March 27, 2003

2003 O'Reilly Mac OS X Conference: Call for Participation

Sebastopol, CA--Developers, system administrators, IT managers, and power users are invited to submit proposals for the second annual O'Reilly Mac OS X Conference, taking place at the Westin Santa Clara in Santa Clara, CA from October 27-30, 2003.

The O'Reilly conference program committee is seeking a wide range of presentations, from overviews of cutting edge projects, to practical, hands-on advice from presenters who are immersed in the nuts-and-bolts operation of Mac OS X, as well as those who are creating its future. We're also looking for proposals aimed at CIOs and design managers evaluating a switch or trying to understand the latest tools and techniques. Proposals on scripting, particularly AppleScript, as well as topics that address applications, hacks, sys admin Mac style, Unix relationships, networking, and the iApps are especially welcome.

"Without a doubt, Mac OS X is the coolest and most powerful platform around today. We want this conference to capture what people find exciting about Mac OS X," observes O'Reilly & Associates founder and president Tim O'Reilly. "Individuals and institutions are 'switching' in droves, and innovative applications are appearing first on the Mac. Rendezvous, the iApps, Sherlock and Watson, the sleek Aqua interface and its underpinnings in new graphics libraries like Quartz Extreme, the tight integration with Unix and compatibility with its rich open source heritage, all have competitors feverishly revamping their product plans and trying to catch up. Meanwhile, Mac users themselves, and the administrators who support them, are working hard to master the incredible wealth of new functionality that's open to them."

The conference begins with one day of in-depth tutorials, followed by three days of sessions covering the landscape of Mac OS X development: technologies, methodologies, and techniques that save time, increase functionality, and make a computer fun to use, oriented to two principal audiences:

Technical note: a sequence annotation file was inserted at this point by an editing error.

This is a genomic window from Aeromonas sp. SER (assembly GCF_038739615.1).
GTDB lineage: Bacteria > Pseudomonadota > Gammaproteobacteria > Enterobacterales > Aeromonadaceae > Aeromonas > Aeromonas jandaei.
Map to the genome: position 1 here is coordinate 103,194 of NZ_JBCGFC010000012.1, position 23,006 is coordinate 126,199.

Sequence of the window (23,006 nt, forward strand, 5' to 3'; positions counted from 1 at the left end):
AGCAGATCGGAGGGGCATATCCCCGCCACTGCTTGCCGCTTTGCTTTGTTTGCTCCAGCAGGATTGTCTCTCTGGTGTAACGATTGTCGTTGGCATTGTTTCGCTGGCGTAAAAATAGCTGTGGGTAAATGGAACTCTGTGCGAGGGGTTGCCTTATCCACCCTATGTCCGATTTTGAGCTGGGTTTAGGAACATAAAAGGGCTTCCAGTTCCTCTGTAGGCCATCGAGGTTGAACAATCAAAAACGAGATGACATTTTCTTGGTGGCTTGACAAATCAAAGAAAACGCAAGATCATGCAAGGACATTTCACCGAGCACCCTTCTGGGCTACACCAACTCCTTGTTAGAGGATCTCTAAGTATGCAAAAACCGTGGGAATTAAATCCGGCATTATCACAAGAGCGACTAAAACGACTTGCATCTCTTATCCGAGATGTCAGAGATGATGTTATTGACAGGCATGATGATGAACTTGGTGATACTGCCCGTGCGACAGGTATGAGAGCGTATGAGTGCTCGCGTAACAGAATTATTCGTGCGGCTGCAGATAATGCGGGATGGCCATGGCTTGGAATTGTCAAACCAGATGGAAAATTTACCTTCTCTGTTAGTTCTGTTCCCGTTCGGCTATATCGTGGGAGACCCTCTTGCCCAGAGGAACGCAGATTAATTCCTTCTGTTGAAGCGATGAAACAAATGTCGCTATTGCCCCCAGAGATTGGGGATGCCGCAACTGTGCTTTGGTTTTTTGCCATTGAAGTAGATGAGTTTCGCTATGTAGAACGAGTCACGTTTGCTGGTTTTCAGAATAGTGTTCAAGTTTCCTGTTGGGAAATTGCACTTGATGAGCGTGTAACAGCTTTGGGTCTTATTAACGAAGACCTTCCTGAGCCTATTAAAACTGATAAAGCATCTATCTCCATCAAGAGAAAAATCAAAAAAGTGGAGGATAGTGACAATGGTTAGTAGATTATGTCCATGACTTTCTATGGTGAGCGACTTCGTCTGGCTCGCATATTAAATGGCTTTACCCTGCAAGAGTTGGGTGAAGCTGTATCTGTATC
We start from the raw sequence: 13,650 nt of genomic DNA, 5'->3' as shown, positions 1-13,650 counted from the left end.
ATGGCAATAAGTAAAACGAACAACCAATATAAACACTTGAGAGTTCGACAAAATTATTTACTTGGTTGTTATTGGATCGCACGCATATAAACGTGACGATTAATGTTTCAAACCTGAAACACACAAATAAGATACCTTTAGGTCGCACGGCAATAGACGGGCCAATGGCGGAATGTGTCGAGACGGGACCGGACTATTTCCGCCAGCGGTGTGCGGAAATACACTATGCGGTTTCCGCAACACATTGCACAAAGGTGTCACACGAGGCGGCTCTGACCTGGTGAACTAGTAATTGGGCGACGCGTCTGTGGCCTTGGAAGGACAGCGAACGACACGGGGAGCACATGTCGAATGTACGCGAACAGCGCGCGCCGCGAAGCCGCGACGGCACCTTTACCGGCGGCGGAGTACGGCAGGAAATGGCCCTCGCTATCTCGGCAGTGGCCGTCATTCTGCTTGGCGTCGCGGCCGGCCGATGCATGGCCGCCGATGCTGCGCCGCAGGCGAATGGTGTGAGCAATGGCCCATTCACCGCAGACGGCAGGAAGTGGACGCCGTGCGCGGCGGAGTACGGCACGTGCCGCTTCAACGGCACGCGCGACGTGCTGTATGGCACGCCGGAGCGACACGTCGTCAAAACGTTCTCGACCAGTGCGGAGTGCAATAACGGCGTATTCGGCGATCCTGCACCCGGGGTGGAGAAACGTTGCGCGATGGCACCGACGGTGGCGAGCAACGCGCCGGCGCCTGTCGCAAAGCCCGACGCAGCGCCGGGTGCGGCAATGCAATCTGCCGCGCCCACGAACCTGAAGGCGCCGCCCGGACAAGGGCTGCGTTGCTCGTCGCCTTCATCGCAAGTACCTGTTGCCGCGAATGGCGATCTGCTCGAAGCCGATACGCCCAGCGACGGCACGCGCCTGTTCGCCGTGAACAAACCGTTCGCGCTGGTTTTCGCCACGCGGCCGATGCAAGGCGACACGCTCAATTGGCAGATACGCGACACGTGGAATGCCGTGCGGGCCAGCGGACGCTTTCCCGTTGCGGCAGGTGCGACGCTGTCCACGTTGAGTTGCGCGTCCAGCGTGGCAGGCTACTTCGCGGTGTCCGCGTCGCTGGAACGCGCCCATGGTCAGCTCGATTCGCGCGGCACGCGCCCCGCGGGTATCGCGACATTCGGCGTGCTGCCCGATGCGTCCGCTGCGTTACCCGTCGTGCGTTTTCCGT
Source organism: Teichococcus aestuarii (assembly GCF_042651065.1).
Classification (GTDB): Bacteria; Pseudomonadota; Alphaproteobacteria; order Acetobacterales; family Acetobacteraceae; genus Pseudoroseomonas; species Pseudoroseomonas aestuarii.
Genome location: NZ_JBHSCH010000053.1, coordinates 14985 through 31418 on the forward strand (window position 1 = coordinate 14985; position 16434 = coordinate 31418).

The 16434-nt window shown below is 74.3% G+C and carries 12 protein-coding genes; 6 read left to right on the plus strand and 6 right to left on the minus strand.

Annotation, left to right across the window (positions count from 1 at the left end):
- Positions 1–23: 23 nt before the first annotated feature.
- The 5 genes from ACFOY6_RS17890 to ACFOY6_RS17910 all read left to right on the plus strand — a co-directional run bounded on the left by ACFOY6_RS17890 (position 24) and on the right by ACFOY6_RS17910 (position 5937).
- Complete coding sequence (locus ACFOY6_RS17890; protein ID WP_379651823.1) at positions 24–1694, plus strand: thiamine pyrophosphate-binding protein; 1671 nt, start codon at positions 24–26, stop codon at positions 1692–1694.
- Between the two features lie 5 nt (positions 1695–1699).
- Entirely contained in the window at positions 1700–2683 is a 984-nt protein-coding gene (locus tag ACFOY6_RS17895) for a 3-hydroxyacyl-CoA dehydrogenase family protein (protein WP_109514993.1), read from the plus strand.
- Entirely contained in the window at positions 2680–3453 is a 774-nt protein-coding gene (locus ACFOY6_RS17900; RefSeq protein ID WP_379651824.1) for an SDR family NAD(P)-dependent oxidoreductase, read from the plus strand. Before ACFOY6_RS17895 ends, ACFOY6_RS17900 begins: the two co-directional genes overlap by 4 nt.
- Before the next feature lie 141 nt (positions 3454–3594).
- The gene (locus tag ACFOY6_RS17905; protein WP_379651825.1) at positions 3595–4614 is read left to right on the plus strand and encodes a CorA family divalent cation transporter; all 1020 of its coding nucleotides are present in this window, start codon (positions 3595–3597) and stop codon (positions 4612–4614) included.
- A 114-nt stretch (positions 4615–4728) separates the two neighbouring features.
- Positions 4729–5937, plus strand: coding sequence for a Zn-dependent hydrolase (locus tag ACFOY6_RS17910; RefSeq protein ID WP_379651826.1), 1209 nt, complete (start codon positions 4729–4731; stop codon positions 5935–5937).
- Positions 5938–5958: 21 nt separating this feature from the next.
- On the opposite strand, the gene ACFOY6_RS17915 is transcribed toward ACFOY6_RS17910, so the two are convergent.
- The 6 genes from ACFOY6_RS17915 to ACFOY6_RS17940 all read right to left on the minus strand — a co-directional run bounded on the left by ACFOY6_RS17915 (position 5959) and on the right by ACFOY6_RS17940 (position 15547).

The conference program committee also hopes to have a substantial number of talks aimed at power users.

Individuals, companies, and project teams interested in making presentations, giving a tutorial, or participating in panel discussions are invited to submit proposals. Proposals will be considered in two categories: tutorials and conference presentations (sessions). Session presentations are either 45 or 90 minutes long, and tutorials are either a half-day (three hours) or full day (six hours). Presentations by marketing staff or with a marketing focus will not be accepted; neither will submissions made by anyone other than the proposed speaker. Session proposals should be a thoughtful summary or abstract; outlines are preferred for tutorial proposals. Please provide enough information for the committee to understand the topic being covered. Proposals are due May 14, 2003. Speakers will be notified of acceptance by June 30, 2003.

If you're interested in joining or moderating a panel discussion, or otherwise contributing to the conference, please send a message to macosx-idea@oreilly.com.

Comments about the 2002 O'Reilly Mac OS X Conference:

"Last week's O'Reilly Mac OS X Conference marked the rise of the first major new Macintosh conference in years. Luminaries from the Macintosh and Unix worlds, brought together by Apple's melding of the Mac OS and Unix in Mac OS X, mingled with a similarly eclectic mix of several hundred attendees. I found my three days of attending sessions, chatting with speakers and attendees, browsing the small room of exhibitors, and giving several presentations both enjoyable and illuminating..."
--Adam Engst, TidBITS, October 7, 2002

"One of the highlights of an O'Reilly conference is that not only are you able to attend tutorials and sessions that are really quite beneficial, but you get to network with people who work in and lead the industry...If this is how all O'Reilly conferences are, I'll be at every one."
--Brandon Collins, MacSpotlight, October 2002

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